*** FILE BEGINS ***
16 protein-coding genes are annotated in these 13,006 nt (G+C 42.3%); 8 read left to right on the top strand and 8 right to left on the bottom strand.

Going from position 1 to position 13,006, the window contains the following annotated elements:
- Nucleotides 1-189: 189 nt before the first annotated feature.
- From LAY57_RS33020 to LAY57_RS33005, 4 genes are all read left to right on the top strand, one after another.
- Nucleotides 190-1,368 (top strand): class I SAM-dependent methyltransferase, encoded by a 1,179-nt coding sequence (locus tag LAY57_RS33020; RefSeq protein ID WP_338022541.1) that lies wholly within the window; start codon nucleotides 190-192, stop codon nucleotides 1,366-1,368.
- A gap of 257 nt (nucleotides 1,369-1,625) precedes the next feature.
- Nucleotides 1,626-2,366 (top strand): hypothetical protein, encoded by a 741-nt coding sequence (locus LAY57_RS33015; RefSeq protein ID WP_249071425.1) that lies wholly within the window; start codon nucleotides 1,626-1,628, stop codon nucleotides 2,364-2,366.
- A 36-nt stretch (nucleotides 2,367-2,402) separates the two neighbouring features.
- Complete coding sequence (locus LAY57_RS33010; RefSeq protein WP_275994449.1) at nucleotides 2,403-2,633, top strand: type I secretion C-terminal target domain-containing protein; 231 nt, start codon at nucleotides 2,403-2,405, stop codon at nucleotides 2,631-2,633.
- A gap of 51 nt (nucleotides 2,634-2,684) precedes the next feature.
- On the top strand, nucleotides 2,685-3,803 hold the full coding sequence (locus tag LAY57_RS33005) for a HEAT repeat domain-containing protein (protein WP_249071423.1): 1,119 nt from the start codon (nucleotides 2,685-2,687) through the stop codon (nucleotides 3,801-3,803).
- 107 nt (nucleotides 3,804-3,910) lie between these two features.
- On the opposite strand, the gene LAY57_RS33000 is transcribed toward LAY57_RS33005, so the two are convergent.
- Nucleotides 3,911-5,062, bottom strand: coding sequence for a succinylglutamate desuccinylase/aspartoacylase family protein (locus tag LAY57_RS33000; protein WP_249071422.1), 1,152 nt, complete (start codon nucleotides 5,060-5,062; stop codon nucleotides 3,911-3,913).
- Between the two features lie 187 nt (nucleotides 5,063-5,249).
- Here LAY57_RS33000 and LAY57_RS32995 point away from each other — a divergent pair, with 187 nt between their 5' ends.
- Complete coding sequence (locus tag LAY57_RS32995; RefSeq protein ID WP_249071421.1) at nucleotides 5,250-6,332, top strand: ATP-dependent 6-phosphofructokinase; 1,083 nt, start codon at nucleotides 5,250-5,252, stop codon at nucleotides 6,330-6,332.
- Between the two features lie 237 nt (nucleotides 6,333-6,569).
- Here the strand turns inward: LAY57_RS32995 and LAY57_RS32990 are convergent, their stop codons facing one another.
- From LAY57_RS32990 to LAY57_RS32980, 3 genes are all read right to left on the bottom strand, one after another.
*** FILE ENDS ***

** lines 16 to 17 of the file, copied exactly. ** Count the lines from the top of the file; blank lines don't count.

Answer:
- Here LAY57_RS33000 and LAY57_RS32995 point away from each other — a divergent pair, with 187 nt between their 5' ends.
- Complete coding sequence (locus tag LAY57_RS32995; RefSeq protein ID WP_249071421.1) at nucleotides 5,250-6,332, top strand: ATP-dependent 6-phosphofructokinase; 1,083 nt, start codon at nucleotides 5,250-5,252, stop codon at nucleotides 6,330-6,332.